If the level of customization in the world settings is The Indie Stone's first great move in building Project Zomboid, their second is applying the same level of depth to the character creator. After all, a zombie apocalypse is only as good as the survivors you throw into it. As with the completely customizable world settings, you can pick from over a dozen different starting “classes” to describe who you were before the end of the world. Maybe you were something immediately useful like a park ranger or doctor. Or maybe you were a chef. Yes, you can be an ex-professional chef! And if none of the preset classes are to your liking, you can be “unemployed”, the game's version of a build-it-yourself class, and custom everything exactly to your liking. Fans of GURPS-style tabletop RPGs will be immediately familiar with the point system, allowing you to take as many advantageous traits as you'd like so long as you can pay for those costs by taking an equally weighted amount of negative traits (and don't worry, you can add traits to the preset classes as well if all you need is a little adjustment). Currently, I'm playing with a burglar toting the “lucky” trait. I've found tons of useful tools, guns and ammo already! And my starting class gives me boosts to stealth, speed, and finesse. But to balance all these amazing abilities, I've also had to take a couple drawbacks: I learn new skills slowly and my burglar is very prone to infection. Either of these things could easily get me killed. Goodness help me if I'm ever scratched in a zombie attack! Project Zomboid does sandbox about as well as sandbox can be done. Play how you want! This is your survival tale.
>Spent hours collecting loot and supplies>started getting hungry>ran through hordes of zombies and cheated death multiple times trying to make my way back home>popped some salmon in the oven>read some books>flame started to rise behind oven>filled a pot full of water to put the fire out>didn't realize electrical fires were a thing>fire erupted into an inferno engulfing me, my friend and all my gear10/10 would ironically be killed by salmon again. - Mahoons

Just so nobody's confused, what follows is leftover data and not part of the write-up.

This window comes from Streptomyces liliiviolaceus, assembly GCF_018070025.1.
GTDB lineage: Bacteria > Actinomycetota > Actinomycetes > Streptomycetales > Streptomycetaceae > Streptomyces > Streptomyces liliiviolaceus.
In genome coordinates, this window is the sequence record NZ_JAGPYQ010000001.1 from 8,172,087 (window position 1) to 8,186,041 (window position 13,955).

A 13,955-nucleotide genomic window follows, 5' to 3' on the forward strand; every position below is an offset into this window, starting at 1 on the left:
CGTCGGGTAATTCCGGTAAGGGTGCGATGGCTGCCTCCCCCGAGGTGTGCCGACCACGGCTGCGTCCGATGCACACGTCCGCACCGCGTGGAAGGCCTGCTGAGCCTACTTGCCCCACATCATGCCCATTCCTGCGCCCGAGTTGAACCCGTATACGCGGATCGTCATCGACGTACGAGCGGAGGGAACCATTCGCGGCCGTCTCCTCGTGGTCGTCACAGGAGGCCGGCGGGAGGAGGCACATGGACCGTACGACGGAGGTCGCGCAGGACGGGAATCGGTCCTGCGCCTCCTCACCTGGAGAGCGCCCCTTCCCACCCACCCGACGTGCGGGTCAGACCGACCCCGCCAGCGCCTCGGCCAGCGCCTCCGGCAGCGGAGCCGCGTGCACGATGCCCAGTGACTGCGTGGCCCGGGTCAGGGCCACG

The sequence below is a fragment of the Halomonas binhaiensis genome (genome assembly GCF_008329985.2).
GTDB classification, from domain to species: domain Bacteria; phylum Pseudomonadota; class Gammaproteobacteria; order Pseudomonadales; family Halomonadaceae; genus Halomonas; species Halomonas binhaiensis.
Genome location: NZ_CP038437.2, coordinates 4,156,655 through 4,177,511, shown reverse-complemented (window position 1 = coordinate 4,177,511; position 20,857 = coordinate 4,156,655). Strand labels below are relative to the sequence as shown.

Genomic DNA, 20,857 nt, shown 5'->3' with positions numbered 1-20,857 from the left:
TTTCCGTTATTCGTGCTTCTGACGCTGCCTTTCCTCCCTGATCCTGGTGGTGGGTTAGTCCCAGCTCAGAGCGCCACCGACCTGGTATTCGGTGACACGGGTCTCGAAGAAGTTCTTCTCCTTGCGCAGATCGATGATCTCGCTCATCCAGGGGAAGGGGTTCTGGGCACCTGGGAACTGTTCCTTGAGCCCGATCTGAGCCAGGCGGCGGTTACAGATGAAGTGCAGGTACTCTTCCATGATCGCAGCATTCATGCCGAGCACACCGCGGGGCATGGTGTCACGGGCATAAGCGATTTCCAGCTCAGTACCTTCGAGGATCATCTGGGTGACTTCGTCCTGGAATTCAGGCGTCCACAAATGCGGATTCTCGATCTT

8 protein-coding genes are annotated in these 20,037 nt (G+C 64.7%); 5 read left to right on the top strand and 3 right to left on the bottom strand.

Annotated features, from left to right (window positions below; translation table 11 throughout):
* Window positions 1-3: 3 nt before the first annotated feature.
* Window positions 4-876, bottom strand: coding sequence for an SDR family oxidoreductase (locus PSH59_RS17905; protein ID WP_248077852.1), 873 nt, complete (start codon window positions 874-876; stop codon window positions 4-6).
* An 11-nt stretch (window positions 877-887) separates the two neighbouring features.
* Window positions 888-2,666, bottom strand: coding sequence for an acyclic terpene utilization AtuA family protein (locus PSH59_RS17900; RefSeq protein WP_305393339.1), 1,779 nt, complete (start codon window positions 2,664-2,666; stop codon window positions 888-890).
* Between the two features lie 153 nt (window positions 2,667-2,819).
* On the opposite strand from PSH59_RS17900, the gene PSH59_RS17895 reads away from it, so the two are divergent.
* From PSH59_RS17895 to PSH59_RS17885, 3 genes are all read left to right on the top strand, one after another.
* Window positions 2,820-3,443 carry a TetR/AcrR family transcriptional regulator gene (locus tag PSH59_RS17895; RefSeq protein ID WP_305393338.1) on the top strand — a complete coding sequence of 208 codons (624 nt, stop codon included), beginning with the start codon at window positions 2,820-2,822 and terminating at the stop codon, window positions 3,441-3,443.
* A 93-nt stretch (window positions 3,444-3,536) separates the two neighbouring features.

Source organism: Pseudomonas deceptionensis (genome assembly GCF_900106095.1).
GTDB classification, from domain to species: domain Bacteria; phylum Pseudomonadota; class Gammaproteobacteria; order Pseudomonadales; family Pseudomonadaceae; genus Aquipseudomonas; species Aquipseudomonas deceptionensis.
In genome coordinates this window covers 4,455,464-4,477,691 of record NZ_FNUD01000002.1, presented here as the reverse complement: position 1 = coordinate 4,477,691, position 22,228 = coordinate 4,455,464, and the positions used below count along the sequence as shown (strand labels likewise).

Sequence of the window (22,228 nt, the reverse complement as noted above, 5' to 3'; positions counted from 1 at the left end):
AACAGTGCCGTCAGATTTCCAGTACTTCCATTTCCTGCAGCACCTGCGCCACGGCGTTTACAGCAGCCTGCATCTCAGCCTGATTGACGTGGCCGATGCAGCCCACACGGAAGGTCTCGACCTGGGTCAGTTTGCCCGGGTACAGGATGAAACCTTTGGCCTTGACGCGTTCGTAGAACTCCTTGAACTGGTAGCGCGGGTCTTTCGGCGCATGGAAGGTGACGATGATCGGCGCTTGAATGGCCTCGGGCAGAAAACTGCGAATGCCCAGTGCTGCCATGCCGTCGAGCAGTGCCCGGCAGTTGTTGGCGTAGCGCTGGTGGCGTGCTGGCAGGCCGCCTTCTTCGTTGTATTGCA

Live and Let Die
Let’s be clear about one point: this may be your story of survival, but it is also the story of your death. The game says so in its opening scene. Project Zomboid is not so much a game about “winning” as much as it is about surviving as long as you can. The story of who you are and how you finally meet your end is the story this game tells. Health, predictably, plays a large part in this. Side by side with the game's in-depth crafting system is a panel that lets you treat everything from minor cuts to broken bones. But it's not just your injuries you have to worry about. There's nutrition, and happiness, and boredom to manage. None of this is particularly overbearing either. Just a subtle icon appearing at the side of your display now and then, reminding you that you need a drink of water or a bar of chocolate to bring up your mood. Oh, you ate your last bar of chocolate last week? That's a shame considering those bugs you foraged aren't likely to do much for your happiness stat come dinner time. If these desires go unattended for too long, your character will suffer penalties ranging from stat drops to death. It's a wonderful feeling that all the decisions you make have the weight of your eventual death on them. What do you do when your packs are full and you have to decide whether you'd like to take some useful books on crafting you've uncovered or raid the pantry for non-perishables? This neighborhood is getting dangerous and you'd really prefer not to have to come back. Choose wisely.